Shii Sectarianism in the Middle East: Modernisation and the Quest for Islamic Universalism.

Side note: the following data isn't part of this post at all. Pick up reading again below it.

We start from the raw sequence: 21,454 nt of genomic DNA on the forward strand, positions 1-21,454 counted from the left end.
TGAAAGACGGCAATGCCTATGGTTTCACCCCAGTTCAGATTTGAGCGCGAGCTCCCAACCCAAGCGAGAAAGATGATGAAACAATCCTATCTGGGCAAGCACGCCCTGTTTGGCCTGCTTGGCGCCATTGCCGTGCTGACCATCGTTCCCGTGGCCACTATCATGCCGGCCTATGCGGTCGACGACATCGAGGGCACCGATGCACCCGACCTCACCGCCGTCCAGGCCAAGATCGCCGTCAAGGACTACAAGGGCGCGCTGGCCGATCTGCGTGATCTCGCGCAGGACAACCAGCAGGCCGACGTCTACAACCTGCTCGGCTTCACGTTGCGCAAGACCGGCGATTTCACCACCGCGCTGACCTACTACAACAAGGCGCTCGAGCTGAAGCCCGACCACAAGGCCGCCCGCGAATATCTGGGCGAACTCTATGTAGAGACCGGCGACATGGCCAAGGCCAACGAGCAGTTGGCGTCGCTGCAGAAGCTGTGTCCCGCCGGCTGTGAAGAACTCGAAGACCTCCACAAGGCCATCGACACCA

AbstractThis is a good analytical book, which conveys meticulously the transformations of two prominent Shii ‘ulama’—Kashif al-Ghita’ in Iraq and Muhsin al-Amin in Lebanon—who combined authenticity with modernity. While relying on an impressive host of original primary Arabic and Persian sources, the author is gifted in employing discourse and content analysis, which can capture the attention of both academic and lay readers. The monograph’s only liability is that it is void of ethnographic research; as such it lacks fieldwork, interviews, and empirical research, things that would have blown more life into the argument and would have helped the reader conceptialise and contextualise more.
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